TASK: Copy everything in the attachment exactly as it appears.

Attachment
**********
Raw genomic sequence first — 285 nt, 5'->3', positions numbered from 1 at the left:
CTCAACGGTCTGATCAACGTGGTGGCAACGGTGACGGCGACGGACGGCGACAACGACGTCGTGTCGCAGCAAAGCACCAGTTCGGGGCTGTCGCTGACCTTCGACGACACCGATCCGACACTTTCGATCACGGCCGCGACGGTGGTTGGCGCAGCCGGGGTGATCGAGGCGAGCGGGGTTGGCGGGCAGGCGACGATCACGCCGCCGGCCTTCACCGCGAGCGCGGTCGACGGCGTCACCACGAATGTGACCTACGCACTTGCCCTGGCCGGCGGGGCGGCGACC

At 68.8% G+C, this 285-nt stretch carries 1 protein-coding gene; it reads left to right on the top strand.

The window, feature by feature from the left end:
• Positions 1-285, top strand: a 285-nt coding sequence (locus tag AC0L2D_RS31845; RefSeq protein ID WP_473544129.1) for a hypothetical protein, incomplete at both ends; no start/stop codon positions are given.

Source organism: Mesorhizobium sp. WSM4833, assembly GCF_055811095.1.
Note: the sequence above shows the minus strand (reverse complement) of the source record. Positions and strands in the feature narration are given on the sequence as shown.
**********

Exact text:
Raw genomic sequence first — 285 nt, 5'->3', positions numbered from 1 at the left:
CTCAACGGTCTGATCAACGTGGTGGCAACGGTGACGGCGACGGACGGCGACAACGACGTCGTGTCGCAGCAAAGCACCAGTTCGGGGCTGTCGCTGACCTTCGACGACACCGATCCGACACTTTCGATCACGGCCGCGACGGTGGTTGGCGCAGCCGGGGTGATCGAGGCGAGCGGGGTTGGCGGGCAGGCGACGATCACGCCGCCGGCCTTCACCGCGAGCGCGGTCGACGGCGTCACCACGAATGTGACCTACGCACTTGCCCTGGCCGGCGGGGCGGCGACC

At 68.8% G+C, this 285-nt stretch carries 1 protein-coding gene; it reads left to right on the top strand.

The window, feature by feature from the left end:
• Positions 1-285, top strand: a 285-nt coding sequence (locus tag AC0L2D_RS31845; RefSeq protein ID WP_473544129.1) for a hypothetical protein, incomplete at both ends; no start/stop codon positions are given.

Source organism: Mesorhizobium sp. WSM4833, assembly GCF_055811095.1.
Note: the sequence above shows the minus strand (reverse complement) of the source record. Positions and strands in the feature narration are given on the sequence as shown.